Kimpa Vita was a Kongo prophetess and leader of her own Christian movement, Antonianism. She is also known as the Mother of the African revolution, as she was one of the first African women to fight against European dominance in Africa during the colonial period.
Vita was born near Mount Kibangu into a family of the Kongo nobility soon after the death of King Antonio I. As Kongo had been a Catholic kingdom for two centuries before her birth, she was baptized into the Roman Catholic church at birth. It is believed that she was connected to King António I who died at the battle of Mbwila (Ulanga) a battle orientated around the removal the Portuguese from his region. Following António I death was a time of internal strife, political unrest, and civil war.
She fought against all forms of slavery and tried to reconcile Christianity with African religions and beliefs, teaching people that black saints and white saints all got along in paradise. It was common for the Catholic priests in the area to preach during that time that only white saints were found in heaven.
As a young child, Vita had visions and dreamed she was playing with angels. She was later trained as a (Shaman) Nganga Marinda, someone who consults with the supernatural beings and world to solve problems.
Vita started the non-violent anti-Colonial movement while she was still a teenager. The purpose was to liberate the Kingdom of Kongo and return it to its former glory. She led many of her people to rebuild and repopulate Mbanza Kongo.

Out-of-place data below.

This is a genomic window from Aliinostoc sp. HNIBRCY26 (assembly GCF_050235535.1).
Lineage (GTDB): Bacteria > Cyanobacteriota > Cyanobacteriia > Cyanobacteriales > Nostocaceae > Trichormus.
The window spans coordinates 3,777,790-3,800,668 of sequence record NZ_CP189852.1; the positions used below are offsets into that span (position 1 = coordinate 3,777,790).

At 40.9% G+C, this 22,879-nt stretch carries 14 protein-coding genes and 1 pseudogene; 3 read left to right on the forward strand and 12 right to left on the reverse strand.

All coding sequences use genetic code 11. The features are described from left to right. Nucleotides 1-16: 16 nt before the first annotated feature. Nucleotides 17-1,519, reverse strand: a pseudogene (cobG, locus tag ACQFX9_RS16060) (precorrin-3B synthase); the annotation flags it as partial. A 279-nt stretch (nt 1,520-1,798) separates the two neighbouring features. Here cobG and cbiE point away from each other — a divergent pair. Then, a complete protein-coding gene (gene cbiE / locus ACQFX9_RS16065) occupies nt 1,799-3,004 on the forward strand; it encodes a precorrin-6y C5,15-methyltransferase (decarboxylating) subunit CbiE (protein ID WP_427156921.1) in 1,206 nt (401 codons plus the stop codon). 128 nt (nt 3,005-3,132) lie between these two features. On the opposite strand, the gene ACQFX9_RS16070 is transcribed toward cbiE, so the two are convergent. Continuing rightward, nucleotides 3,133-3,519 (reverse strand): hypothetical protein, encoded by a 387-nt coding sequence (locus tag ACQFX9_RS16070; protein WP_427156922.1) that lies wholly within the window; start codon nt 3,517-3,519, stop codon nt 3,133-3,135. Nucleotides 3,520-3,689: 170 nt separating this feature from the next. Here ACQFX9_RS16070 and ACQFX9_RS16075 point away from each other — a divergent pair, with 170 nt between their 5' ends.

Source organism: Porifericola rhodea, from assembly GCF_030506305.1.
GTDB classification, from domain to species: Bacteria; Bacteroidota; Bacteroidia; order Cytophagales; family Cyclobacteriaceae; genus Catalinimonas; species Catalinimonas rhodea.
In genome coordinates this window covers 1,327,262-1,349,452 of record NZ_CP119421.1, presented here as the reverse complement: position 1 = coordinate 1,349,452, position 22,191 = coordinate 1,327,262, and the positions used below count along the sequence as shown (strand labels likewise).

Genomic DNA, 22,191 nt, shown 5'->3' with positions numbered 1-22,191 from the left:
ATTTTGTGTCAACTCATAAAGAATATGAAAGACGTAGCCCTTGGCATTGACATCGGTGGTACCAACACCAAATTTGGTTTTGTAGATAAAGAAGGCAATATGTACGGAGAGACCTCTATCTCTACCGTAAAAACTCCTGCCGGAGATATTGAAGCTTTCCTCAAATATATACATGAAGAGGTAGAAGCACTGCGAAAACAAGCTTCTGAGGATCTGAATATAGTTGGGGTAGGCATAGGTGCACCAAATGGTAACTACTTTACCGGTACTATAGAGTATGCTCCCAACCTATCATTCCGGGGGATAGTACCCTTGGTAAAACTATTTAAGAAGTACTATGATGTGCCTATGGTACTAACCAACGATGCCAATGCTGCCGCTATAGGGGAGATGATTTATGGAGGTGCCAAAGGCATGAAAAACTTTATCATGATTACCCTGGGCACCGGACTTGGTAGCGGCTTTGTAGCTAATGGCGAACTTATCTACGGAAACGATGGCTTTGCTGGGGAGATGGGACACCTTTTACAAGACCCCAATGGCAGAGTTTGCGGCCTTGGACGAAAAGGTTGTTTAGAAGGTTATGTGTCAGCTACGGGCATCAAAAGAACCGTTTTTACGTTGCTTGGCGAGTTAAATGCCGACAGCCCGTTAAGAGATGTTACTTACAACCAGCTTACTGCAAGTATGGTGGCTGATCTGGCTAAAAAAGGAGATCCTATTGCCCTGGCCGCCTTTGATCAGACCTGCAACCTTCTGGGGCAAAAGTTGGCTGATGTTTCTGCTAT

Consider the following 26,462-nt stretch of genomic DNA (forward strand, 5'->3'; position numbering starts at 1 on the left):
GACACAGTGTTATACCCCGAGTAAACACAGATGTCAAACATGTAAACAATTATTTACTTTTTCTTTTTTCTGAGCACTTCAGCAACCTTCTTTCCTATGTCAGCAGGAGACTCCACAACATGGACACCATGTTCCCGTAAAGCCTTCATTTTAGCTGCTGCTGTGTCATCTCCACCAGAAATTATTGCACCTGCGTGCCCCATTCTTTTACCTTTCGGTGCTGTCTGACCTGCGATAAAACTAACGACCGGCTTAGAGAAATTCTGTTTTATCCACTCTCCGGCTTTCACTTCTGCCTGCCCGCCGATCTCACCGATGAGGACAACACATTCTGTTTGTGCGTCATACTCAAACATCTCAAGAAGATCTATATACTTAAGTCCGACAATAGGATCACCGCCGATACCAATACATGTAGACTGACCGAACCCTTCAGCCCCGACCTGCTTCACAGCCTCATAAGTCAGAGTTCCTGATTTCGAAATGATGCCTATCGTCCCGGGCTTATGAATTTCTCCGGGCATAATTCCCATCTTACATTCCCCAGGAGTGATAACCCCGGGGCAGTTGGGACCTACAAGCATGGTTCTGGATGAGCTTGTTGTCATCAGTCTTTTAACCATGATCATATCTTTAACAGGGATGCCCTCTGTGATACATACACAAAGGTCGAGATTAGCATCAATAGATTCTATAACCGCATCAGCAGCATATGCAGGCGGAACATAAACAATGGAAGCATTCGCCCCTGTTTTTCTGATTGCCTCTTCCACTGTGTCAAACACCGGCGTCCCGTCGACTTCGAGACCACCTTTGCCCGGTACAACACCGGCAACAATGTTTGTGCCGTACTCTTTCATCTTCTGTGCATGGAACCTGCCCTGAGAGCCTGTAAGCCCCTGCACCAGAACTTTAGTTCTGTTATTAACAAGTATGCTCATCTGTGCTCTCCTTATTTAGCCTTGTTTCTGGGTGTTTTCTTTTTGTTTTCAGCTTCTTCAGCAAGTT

Kimpa Vita concerned with the restoration, spiritually and politically, of the Kongo Kingdom created the first Black Christian movement in Sub-Saharan Africa, which taught that Jesus and other early Christian figures were from the Kongo Kingdom. She placed the birth of Jesus Christ within the Kongo and identified the city of M’banza-Kongo as the new Bethlehem claiming that God wanted it restored as the capital of the Kingdom.
At the age of 20, she supposedly had a near death experience when she appeared to die of a fever. When she had been resuscitated, she believed that she now spoke with the voice of the patron saint of Kongo, and also incidentally the patron saint of Portugal, St. Anthony of Padua. She believed Saint Anthony incarnated in her body and she was the physical manifestation of the saint, who addressed the kingdom’s problems through her.
Kimpa Vita was captured near her hometown and burned at the temporary capital of Evululu as a heretic in 1706 by forces loyal to Pedro IV. She was tried under Kongo law as a witch and a heretic, with the consent and counsel of the Capuchin friars Bernardo da Gallo and Lorenzo da Lucca.